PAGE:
The story was first broken by a blog writer in Ichinoseki City in Iwate Prefecture, who runs a extracurricular prep school for students for entrance exams for upper schools. He has been criticized by net citizens who think it's highly inappropriate to write about high radiation levels at the school and the student's death in the same blogpost and that he is spreading a "baseless rumor".
Ichinoseki City in Iwate Prefecture is about 170 kilometers north of Fukushima I Nuclear Power Plant. The city has an elevated level of radiation and radiation contamination compared to the rest of Iwate Prefecture (see Professor Hayakawa's map to the right, with Ichinoseki City in a red circle at the end of a red arrow).
According to the blogpost, the student attended a junior high school in Ichinoseki City where the max radiation on the school yard exceeded 10 microsieverts/hour, and where the air radiation inside some classrooms exceeded 0.5 microsieverts/hour. She died of subarachnoid hemorrhage last week.
From "Daiken Seminar" blog (10/27/2011):
I agonized for two days whether or not to make this post public. I've asked many parents and students to ascertain the facts. I fully understand how they feel about the issue. But I just couldn't proceed in the face of this shocking revelation.
My heart aches for the parents of the deceased student, and it is not the topic that I could casually write.
But I feel the facts should be recorded, and here they are, though I'm withholding the real names.
Last week, a 3rd-grade student [there are three grades in Japanese junior high schools] in a junior high school in the city collapsed in the school building. She was taken to the hospital, but died without ever regaining consciousness. The cause of death was subarachnoid hemorrhage.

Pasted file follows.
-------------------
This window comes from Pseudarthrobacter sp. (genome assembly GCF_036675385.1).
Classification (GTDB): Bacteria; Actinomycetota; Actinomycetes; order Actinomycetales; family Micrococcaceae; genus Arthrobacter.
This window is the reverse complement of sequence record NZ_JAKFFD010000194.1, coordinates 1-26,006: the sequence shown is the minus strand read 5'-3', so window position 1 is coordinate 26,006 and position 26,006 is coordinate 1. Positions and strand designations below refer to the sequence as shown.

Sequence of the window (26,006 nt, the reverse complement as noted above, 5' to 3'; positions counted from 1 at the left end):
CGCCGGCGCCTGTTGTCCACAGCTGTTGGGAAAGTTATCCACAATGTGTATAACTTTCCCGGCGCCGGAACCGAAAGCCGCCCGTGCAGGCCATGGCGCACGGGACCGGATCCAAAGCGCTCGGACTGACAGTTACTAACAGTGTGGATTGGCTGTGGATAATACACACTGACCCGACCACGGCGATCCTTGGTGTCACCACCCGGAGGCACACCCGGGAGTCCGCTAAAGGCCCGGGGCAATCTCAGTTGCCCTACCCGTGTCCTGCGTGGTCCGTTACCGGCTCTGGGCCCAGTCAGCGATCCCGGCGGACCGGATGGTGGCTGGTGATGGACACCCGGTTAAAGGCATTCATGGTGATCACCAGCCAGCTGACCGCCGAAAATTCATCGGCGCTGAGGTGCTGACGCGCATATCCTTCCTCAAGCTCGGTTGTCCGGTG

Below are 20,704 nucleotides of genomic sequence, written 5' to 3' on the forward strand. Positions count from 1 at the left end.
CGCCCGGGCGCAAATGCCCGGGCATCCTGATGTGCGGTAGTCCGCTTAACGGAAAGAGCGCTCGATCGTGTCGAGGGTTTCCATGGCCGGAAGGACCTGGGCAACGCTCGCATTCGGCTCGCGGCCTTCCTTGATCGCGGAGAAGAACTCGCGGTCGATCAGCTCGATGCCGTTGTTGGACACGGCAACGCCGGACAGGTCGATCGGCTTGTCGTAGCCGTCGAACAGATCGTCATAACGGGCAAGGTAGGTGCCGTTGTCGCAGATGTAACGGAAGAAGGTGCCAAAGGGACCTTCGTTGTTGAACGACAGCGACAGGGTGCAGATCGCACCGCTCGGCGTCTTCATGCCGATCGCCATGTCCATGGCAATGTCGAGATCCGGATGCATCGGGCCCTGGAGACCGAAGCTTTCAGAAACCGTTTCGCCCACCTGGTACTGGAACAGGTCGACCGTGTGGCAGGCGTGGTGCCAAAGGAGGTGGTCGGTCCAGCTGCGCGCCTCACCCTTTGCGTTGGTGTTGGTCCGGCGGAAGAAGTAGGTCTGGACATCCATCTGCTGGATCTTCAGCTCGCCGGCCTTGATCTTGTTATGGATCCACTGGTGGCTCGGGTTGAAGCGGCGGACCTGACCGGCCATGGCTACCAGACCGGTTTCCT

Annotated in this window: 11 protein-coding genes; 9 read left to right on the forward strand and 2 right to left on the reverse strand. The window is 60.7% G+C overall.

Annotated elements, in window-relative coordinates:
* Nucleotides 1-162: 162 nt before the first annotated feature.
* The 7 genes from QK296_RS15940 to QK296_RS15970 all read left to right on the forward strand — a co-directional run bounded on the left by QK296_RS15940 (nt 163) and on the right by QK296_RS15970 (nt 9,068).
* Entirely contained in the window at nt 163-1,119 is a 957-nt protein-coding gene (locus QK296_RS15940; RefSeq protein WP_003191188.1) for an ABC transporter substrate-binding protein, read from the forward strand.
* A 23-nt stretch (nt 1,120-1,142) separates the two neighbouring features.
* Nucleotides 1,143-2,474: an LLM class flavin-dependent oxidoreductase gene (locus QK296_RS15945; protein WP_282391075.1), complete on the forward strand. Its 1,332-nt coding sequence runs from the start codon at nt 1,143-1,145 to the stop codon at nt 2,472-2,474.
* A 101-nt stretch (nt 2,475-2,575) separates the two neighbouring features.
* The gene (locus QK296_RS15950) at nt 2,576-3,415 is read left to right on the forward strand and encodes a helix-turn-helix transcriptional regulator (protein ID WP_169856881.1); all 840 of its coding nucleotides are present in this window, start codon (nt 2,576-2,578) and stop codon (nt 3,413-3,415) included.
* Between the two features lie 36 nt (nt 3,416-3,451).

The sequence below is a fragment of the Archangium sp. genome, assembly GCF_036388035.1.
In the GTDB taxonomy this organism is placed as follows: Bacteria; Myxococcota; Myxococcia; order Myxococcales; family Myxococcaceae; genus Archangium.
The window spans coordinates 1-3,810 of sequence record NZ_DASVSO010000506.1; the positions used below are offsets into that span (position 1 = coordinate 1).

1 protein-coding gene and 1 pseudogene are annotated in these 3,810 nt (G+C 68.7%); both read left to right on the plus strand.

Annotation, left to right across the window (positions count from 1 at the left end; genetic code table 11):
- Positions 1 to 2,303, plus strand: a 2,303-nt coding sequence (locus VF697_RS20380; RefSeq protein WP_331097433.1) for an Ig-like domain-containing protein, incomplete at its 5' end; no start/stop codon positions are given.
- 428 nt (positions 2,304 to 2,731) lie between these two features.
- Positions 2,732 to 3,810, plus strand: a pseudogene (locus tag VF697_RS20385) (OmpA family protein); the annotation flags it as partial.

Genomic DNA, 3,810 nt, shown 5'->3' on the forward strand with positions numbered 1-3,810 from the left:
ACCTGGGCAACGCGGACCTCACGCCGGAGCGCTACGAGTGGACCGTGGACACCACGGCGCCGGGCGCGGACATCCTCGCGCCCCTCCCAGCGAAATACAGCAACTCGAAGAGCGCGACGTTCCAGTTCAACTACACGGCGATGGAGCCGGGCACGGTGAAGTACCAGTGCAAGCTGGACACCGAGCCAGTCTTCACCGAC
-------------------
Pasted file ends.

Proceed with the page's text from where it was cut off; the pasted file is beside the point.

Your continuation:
There was a high radiation contamination spot in the school yard, exceeding 10 microsieverts/hour. The deceased student belonged to an athletic club, and the club activities often involved using the school yard.
The school didn't inform the students and parents about the high radiation spot until it was reported in the newspaper. [In the comment section, he says the school didn't know about it until October.]
These are the objective facts. I will not comment or speculate further.
According to the students at this school, the teachers there also read my blog regularly. They said in some classrooms the air radiation level exceeds 0.5 microsievert/hour.
I was beyond upset. After I heard this story, on the way back from my school, I cried. Tears of deep regret.
He says in the comment section that the student had an underlying health issues [though she belonged to an athletic club...]. All the more reason, he says and I agree, that radiation should be avoided.In his next post, he cites the official announcement of Ichinoseki City about radiation measurements in schools in the city (the latest update on October 20), and I have verified the source at the city's website.
The blog owner cut and pasted from the official announcement to show the locations that tested over 10 microsieverts/hour. One nursery school and three junior high schools registered 10 microsieverts/hour, and the annotations (the last column) say "maximum measurable with the instrument" (I added red circles to identify these schools). The city's instrument went overscale: